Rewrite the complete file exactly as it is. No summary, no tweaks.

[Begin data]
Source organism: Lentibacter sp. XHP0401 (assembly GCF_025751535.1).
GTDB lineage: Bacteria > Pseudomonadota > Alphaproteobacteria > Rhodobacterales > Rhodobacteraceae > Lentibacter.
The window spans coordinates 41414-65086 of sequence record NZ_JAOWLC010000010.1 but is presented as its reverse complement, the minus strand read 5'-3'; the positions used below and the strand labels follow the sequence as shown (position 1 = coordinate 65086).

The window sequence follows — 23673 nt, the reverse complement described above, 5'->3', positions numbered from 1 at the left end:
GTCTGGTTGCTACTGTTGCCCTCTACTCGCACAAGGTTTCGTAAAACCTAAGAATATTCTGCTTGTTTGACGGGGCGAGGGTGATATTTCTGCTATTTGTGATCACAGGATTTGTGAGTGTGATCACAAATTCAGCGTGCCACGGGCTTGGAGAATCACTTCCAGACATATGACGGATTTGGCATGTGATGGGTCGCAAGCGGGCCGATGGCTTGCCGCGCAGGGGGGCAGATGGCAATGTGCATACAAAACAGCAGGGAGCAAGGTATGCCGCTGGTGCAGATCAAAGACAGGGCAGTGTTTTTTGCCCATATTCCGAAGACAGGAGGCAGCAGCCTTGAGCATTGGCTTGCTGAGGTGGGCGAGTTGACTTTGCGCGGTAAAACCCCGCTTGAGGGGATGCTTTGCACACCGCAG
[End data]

Source organism: Lentibacter sp. XHP0401 (assembly GCF_025751535.1).
GTDB lineage: Bacteria > Pseudomonadota > Alphaproteobacteria > Rhodobacterales > Rhodobacteraceae > Lentibacter.
The window spans coordinates 41414-65086 of sequence record NZ_JAOWLC010000010.1 but is presented as its reverse complement, the minus strand read 5'-3'; the positions used below and the strand labels follow the sequence as shown (position 1 = coordinate 65086).

The window sequence follows — 23673 nt, the reverse complement described above, 5'->3', positions numbered from 1 at the left end:
GTCTGGTTGCTACTGTTGCCCTCTACTCGCACAAGGTTTCGTAAAACCTAAGAATATTCTGCTTGTTTGACGGGGCGAGGGTGATATTTCTGCTATTTGTGATCACAGGATTTGTGAGTGTGATCACAAATTCAGCGTGCCACGGGCTTGGAGAATCACTTCCAGACATATGACGGATTTGGCATGTGATGGGTCGCAAGCGGGCCGATGGCTTGCCGCGCAGGGGGGCAGATGGCAATGTGCATACAAAACAGCAGGGAGCAAGGTATGCCGCTGGTGCAGATCAAAGACAGGGCAGTGTTTTTTGCCCATATTCCGAAGACAGGAGGCAGCAGCCTTGAGCATTGGCTTGCTGAGGTGGGCGAGTTGACTTTGCGCGGTAAAACCCCGCTTGAGGGGATGCTTTGCACACCGCAG